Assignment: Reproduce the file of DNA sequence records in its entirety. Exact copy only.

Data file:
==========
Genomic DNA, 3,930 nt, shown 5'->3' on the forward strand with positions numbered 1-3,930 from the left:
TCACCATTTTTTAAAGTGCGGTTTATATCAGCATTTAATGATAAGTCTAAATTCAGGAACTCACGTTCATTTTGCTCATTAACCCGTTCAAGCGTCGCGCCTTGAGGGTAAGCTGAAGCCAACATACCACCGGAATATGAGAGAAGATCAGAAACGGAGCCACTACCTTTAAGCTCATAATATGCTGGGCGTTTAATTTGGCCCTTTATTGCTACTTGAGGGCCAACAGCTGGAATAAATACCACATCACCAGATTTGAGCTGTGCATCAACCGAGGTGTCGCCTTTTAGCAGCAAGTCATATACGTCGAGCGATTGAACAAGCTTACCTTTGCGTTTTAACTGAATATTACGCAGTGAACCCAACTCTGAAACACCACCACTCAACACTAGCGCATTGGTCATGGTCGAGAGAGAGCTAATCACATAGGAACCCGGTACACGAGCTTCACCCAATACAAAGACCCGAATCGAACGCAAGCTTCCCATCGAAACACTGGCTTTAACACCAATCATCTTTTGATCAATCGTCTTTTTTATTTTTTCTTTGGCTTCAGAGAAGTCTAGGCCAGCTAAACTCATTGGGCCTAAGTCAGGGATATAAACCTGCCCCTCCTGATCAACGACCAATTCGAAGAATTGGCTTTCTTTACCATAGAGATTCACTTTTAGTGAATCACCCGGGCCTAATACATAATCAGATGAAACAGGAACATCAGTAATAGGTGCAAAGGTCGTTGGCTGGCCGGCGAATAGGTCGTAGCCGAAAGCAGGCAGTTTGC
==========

Genomic DNA, 3,930 nt, shown 5'->3' on the forward strand with positions numbered 1-3,930 from the left:
TCACCATTTTTTAAAGTGCGGTTTATATCAGCATTTAATGATAAGTCTAAATTCAGGAACTCACGTTCATTTTGCTCATTAACCCGTTCAAGCGTCGCGCCTTGAGGGTAAGCTGAAGCCAACATACCACCGGAATATGAGAGAAGATCAGAAACGGAGCCACTACCTTTAAGCTCATAATATGCTGGGCGTTTAATTTGGCCCTTTATTGCTACTTGAGGGCCAACAGCTGGAATAAATACCACATCACCAGATTTGAGCTGTGCATCAACCGAGGTGTCGCCTTTTAGCAGCAAGTCATATACGTCGAGCGATTGAACAAGCTTACCTTTGCGTTTTAACTGAATATTACGCAGTGAACCCAACTCTGAAACACCACCACTCAACACTAGCGCATTGGTCATGGTCGAGAGAGAGCTAATCACATAGGAACCCGGTACACGAGCTTCACCCAATACAAAGACCCGAATCGAACGCAAGCTTCCCATCGAAACACTGGCTTTAACACCAATCATCTTTTGATCAATCGTCTTTTTTATTTTTTCTTTGGCTTCAGAGAAGTCTAGGCCAGCTAAACTCATTGGGCCTAAGTCAGGGATATAAACCTGCCCCTCCTGATCAACGACCAATTCGAAGAATTGGCTTTCTTTACCATAGAGATTCACTTTTAGTGAATCACCCGGGCCTAATACATAATCAGATGAAACAGGAACATCAGTAATAGGTGCAAAGGTCGTTGGCTGGCCGGCGAATAGGTCGTAGCCGAAAGCAGGCAGTTTGC